Slattery explained that she came to Scotland to “campaign for a No vote as part of the struggle for world socialism.”

Sillars’ response was apoplectic. He complained, “I have had a lifetime of lectures like this. You are ideologically and philosophically wrong. I have listened to folk like you for a long time. All this stuff about destroying the British state and uniting the international working class...you are NOT ON,” he yelled.

Such considerations are certainly anathema to Sillars. Earlier this year he published a book, In Place of Fear II: A Socialist Programme for an Independent Scotland, titled in reference to British Labourite Aneurin Bevan’s 1952 document In Place of Fear. Bevan’s work centred on his insistence that through the Labour Party and the trade unions, capitalism could be regulated in the interests of working people. Sillars’ intention is to use a smattering of social promises to aggressively advance the interests of Scottish-based capital.

He is aware of the basic weakness of his position. “A small country with an open economy such as Scotland’s cannot escape from the world in which capital has such a powerful position,” he states. He then outlines a series of state-backed measures designed to ensure that, through independence, Scottish-based capital will be able to chisel a greater share of the exploitation of the working class than at present.

Sillars insists on the defence of financial parasitism. Despite the 2008 crash and the humbling of Scottish-based banks RBS and HBOS, according to Sillars, “Scotland still ranks high in the European league for funds under management. Enhancing the education and skill levels of our people will keep us in that top group.”

His main consideration is oil. He calls for a Scottish National Oil Corporation (SNOC) to claim 10 percent of oil profits, while offering 30 percent of SNOC to Scottish-based financial institutions. He proposes a Scottish North Sea Oil Directorate to ensure Scottish companies get “their proper share” of North Sea decommissioning work.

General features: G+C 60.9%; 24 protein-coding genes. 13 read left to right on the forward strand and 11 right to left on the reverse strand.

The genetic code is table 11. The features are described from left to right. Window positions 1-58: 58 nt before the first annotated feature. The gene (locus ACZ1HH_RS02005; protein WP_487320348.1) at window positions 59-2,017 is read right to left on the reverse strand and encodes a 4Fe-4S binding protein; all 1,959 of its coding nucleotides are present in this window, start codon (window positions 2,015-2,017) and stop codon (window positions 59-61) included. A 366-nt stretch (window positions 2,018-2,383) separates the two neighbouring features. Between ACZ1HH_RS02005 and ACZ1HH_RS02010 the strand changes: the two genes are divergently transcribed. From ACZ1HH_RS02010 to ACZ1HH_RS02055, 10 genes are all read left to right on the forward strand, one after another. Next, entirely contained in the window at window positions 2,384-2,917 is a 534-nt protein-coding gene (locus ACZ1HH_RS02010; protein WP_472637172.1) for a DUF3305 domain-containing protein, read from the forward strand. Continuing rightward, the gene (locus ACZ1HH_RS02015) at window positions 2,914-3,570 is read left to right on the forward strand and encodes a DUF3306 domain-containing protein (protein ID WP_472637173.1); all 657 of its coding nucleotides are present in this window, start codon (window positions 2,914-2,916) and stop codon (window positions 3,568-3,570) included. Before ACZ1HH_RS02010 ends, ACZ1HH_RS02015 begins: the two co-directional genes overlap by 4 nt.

He has little time for opponents of “fracking,” or hydraulic fracturing, the dangerous process whereby gas is extracted deep underground and which has rendered areas of the United States uninhabitable. According to Sillars, “opponents of fracking can be ignored. They have already engaged in the usual scaremongering.”

Sillars offers only a sprinkling of social measures as a cover, promising “jobs, jobs, jobs,” based on oil and limited state measures. But he nastily insists, “The free bus pass will no longer apply to those aged between 60 and 64. This will not save a great deal, £10 million a year, but you can do a lot with that elsewhere.”

He also calls for a 15,000-strong Scottish Defence Force.

Occasionally Sillars stretches for the truly bizarre. Seeking a pretext to claim half the Royal Navy’s new aircraft carrier force during negotiations for independence, he writes that the “converted aircraft carrier, the Robert Burns, will be modelled on the Africa Mercy Hospital Ship, but will provide medical care on a far larger scale.”

Sillars is an old nationalist operator in a hurry. Like significant layers of Scottish businesses and the upper middle class, he sees the referendum as a once-in-a-lifetime opportunity to get hold of the machinery of the state in order to get richer quicker. This is the basis of his sudden animation—and of his alliance with ex-left tendencies such as the Scottish Socialist Party, the Radical Independence Campaign et al, none of whom have a problem with his denunciation of the revolutionary perspective of “destroying the British state and uniting the international working class.”